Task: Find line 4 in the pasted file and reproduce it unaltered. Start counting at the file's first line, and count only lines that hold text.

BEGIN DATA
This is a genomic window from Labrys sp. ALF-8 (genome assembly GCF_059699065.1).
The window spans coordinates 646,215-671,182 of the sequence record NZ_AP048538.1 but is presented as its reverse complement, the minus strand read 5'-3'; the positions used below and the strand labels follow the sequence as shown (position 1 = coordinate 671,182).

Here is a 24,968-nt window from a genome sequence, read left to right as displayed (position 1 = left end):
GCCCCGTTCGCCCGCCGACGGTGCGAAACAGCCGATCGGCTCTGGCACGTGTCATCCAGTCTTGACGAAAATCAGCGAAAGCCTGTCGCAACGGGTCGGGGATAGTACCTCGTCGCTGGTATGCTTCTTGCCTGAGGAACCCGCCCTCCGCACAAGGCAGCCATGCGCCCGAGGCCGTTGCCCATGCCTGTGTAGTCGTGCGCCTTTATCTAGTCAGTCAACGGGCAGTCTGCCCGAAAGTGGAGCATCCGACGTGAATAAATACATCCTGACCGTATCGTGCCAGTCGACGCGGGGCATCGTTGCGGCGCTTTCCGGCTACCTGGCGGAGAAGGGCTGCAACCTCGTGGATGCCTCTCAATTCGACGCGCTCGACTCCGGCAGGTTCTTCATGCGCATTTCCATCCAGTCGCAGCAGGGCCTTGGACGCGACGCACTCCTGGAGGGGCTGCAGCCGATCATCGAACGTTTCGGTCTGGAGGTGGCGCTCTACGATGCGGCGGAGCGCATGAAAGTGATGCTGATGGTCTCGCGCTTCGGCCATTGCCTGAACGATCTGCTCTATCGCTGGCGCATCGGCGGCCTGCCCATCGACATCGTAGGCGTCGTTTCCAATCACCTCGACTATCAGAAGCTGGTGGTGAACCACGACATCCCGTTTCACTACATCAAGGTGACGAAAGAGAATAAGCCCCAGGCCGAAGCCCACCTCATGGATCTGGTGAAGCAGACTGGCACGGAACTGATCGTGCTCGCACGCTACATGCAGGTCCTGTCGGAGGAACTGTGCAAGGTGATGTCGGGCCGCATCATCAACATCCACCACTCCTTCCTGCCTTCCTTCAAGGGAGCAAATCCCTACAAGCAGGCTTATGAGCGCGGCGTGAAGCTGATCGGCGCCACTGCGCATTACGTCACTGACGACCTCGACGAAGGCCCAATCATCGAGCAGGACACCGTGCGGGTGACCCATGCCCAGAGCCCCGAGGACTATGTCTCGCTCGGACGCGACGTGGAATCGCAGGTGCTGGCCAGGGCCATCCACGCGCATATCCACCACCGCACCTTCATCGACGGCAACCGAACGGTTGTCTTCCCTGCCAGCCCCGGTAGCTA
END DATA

GCCCCGTTCGCCCGCCGACGGTGCGAAACAGCCGATCGGCTCTGGCACGTGTCATCCAGTCTTGACGAAAATCAGCGAAAGCCTGTCGCAACGGGTCGGGGATAGTACCTCGTCGCTGGTATGCTTCTTGCCTGAGGAACCCGCCCTCCGCACAAGGCAGCCATGCGCCCGAGGCCGTTGCCCATGCCTGTGTAGTCGTGCGCCTTTATCTAGTCAGTCAACGGGCAGTCTGCCCGAAAGTGGAGCATCCGACGTGAATAAATACATCCTGACCGTATCGTGCCAGTCGACGCGGGGCATCGTTGCGGCGCTTTCCGGCTACCTGGCGGAGAAGGGCTGCAACCTCGTGGATGCCTCTCAATTCGACGCGCTCGACTCCGGCAGGTTCTTCATGCGCATTTCCATCCAGTCGCAGCAGGGCCTTGGACGCGACGCACTCCTGGAGGGGCTGCAGCCGATCATCGAACGTTTCGGTCTGGAGGTGGCGCTCTACGATGCGGCGGAGCGCATGAAAGTGATGCTGATGGTCTCGCGCTTCGGCCATTGCCTGAACGATCTGCTCTATCGCTGGCGCATCGGCGGCCTGCCCATCGACATCGTAGGCGTCGTTTCCAATCACCTCGACTATCAGAAGCTGGTGGTGAACCACGACATCCCGTTTCACTACATCAAGGTGACGAAAGAGAATAAGCCCCAGGCCGAAGCCCACCTCATGGATCTGGTGAAGCAGACTGGCACGGAACTGATCGTGCTCGCACGCTACATGCAGGTCCTGTCGGAGGAACTGTGCAAGGTGATGTCGGGCCGCATCATCAACATCCACCACTCCTTCCTGCCTTCCTTCAAGGGAGCAAATCCCTACAAGCAGGCTTATGAGCGCGGCGTGAAGCTGATCGGCGCCACTGCGCATTACGTCACTGACGACCTCGACGAAGGCCCAATCATCGAGCAGGACACCGTGCGGGTGACCCATGCCCAGAGCCCCGAGGACTATGTCTCGCTCGGACGCGACGTGGAATCGCAGGTGCTGGCCAGGGCCATCCACGCGCATATCCACCACCGCACCTTCATCGACGGCAACCGAACGGTTGTCTTCCCTGCCAGCCCCGGTAGCTA